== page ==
Hit list: Ravens' C.J. Mosley brings goals, not distractions

MLB C.J. Mosley is extra motivated in the final year of his contract with the Ravens. Robin Alam/Icon Sportswire

OWINGS MILLS, Md. -- While other Pro Bowl players have held out this summer or brought plenty of drama to their contract issues, middle linebacker C.J. Mosley simply brought a piece of paper to the Baltimore Ravens' team facility.

Taped at eye level in front of his locker, Mosley's list of goals includes leading the league in tackles and becoming NFL defensive MVP and Super Bowl MVP.

“I’ve always had my goals, but putting them up so I can see them, that’s kind of a new step for me," Mosley said. "It’s just something to look at every day when I’m kind of tired and just gives me a little motivation to keep going, keep pushing."

Mosley, who is entering his fifth-year option deal, has been among the top linebackers in the league. But, based on the list, he wants to be considered the best.

Hall of Fame linebacker Ray Lewis said this year that Mosley is the No. 1 middle linebacker in the game. Perhaps not coincidentally, Lewis accomplished everything that Mosley has written on his list.

Mosley, who keeps a copy of the list on his phone as well, said he got the idea to write down his goals from defensive coordinator Don "Wink" Martindale, who picked up the practice from former coach Lou Holtz.

"I’ve always urged players to do it, because you would be amazed if you put down your goals [to see] what they are and go back and look at them," Martindale said. "If you see them every day, you’ll start checking them off. I just think that’s a mindset of what you want to do and how you want to attack each season, and really how you want to attack life."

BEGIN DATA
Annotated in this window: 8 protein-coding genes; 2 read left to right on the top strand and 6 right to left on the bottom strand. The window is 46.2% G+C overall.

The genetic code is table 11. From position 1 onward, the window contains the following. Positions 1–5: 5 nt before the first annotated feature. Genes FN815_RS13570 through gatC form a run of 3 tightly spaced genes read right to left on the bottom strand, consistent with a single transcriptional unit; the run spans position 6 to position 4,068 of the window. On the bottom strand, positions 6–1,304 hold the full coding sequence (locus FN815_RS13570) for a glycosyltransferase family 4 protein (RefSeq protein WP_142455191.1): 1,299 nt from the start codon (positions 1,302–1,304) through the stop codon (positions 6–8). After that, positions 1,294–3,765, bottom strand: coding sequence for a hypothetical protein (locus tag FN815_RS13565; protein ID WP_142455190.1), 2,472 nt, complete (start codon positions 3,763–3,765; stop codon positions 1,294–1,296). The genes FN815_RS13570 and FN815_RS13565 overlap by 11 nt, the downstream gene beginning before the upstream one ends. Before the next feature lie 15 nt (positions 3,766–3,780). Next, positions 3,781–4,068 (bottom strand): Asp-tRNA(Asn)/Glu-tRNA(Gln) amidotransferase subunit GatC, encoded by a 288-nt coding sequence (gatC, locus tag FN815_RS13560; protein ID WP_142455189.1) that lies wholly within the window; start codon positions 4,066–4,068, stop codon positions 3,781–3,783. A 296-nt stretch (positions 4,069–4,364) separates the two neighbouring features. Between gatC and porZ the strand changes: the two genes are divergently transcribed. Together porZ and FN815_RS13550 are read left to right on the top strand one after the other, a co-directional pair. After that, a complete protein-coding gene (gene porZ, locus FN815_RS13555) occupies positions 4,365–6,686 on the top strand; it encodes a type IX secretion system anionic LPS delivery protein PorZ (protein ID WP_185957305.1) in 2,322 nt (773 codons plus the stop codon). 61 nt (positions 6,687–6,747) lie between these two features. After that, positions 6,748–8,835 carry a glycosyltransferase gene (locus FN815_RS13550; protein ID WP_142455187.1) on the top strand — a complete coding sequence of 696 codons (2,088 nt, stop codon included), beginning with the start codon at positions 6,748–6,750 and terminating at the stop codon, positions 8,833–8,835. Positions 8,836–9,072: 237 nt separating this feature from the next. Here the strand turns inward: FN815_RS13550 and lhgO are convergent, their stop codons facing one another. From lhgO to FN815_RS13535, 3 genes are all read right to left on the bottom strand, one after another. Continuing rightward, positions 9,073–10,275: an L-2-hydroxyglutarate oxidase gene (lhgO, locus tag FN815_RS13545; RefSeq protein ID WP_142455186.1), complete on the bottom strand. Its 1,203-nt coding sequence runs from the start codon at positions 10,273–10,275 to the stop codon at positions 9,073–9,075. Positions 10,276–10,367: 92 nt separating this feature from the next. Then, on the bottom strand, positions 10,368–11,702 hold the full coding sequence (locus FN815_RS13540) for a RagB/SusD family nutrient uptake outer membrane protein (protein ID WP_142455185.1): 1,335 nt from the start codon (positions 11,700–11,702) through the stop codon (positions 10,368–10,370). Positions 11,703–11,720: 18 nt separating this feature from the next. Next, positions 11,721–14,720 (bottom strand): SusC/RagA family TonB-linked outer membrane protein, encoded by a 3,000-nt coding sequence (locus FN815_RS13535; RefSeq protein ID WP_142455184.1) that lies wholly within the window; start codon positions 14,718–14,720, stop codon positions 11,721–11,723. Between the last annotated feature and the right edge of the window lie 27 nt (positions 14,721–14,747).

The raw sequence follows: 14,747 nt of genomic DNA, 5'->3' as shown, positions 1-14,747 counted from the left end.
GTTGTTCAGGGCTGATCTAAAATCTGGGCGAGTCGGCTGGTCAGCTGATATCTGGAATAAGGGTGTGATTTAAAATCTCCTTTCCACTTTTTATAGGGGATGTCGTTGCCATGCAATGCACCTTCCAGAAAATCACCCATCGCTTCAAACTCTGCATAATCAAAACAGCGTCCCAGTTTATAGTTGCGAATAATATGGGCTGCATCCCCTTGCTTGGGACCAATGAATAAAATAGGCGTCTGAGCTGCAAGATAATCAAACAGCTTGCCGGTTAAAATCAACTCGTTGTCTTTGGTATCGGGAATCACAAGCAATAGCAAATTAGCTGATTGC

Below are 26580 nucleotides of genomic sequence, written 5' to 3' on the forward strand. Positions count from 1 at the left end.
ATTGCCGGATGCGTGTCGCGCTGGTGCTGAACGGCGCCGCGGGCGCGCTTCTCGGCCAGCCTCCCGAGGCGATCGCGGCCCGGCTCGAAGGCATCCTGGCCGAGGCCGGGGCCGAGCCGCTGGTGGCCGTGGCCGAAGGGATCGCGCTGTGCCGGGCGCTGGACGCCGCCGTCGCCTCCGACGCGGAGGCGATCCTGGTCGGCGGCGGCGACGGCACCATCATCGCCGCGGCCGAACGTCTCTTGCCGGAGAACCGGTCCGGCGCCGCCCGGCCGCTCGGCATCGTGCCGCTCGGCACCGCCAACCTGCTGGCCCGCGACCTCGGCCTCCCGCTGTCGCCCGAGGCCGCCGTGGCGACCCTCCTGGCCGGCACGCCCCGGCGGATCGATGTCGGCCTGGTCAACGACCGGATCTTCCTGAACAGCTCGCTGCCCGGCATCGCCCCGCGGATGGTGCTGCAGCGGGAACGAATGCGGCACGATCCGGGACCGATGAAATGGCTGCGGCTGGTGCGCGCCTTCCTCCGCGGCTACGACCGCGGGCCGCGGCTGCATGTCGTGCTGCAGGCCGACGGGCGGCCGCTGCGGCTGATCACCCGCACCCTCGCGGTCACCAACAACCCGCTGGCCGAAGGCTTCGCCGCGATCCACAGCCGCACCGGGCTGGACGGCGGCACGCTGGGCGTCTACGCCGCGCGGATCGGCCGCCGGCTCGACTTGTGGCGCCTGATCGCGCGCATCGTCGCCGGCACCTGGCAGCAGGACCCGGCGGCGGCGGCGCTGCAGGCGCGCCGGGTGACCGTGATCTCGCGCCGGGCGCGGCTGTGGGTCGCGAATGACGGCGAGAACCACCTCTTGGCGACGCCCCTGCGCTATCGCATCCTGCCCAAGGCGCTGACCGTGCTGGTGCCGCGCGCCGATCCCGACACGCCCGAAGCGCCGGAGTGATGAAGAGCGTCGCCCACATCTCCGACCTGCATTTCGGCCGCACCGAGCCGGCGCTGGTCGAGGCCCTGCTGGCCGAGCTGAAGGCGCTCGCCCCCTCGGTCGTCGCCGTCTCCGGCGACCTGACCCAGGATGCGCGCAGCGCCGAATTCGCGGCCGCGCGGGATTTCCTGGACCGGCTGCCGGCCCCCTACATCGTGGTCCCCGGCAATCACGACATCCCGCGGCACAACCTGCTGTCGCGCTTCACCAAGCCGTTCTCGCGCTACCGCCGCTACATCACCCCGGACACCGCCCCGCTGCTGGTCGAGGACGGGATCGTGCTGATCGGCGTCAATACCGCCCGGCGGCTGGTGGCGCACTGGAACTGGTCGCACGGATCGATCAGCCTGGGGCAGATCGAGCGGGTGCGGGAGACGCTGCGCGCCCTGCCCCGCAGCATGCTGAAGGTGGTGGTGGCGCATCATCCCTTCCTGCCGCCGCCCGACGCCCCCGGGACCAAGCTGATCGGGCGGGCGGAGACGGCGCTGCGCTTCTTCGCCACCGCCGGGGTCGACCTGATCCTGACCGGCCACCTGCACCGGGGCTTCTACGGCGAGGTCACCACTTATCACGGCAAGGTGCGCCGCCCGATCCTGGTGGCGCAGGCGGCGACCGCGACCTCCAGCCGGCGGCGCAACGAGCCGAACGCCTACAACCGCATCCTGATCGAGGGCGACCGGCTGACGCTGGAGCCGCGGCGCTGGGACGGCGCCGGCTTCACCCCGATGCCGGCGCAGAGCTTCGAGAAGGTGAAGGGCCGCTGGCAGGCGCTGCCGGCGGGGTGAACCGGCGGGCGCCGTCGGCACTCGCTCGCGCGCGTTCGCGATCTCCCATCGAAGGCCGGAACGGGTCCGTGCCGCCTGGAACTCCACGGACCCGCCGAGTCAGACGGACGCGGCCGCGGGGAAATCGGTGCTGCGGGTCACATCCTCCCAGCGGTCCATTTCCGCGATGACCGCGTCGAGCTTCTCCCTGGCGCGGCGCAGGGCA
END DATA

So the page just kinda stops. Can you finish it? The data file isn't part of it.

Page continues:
Mosley has been in attack mode throughout his career, reaching the Pro Bowl in three of his first four seasons. Since entering the NFL in 2014, Mosley is one of two players in the league with at least 450 tackles, five sacks and five interceptions. Carolina's Luke Kuechly is the other.

Mosley has been just as impressive in handling the business side of football. Despite not being given an extension, Mosley attended all of the voluntary workouts in the spring while others in fifth-year options, including Dallas' Zack Martin, did not. He also reported to training camp on time and didn't hold out like Khalil Mack did in Oakland.

“I’ve got my last year to play out, but I guess further down the road, it might become more of an issue maybe," he said. "I don’t know. Those are the types of things that I let my agent and them work on upstairs. I’ve talked to my agent, and we’re trying to get somewhere with it. That’s about all I can say right now."

Kuechly is the NFL's highest-paid middle linebacker, earning $12.5 million per season. The other four highest-paid -- Seattle's Bobby Wagner ($10.75 million), the New York Giants' Alec Ogletree ($10.6 million), Minnesota's Eric Kendricks ($10 million) and Houston's Benardrick McKinney ($10 million) -- all average over $10 million each year.

"He’s going to get a big contract -- there’s no question about it," coach John Harbaugh said. "As coaches, you root for your players to sign big deals. So, C.J. Mosley: Take care of business. Take care of what’s important. What matters to you and what can you control? That’s what he’s doing a great job of. He’s just a fine young man, and you wouldn’t expect anything else."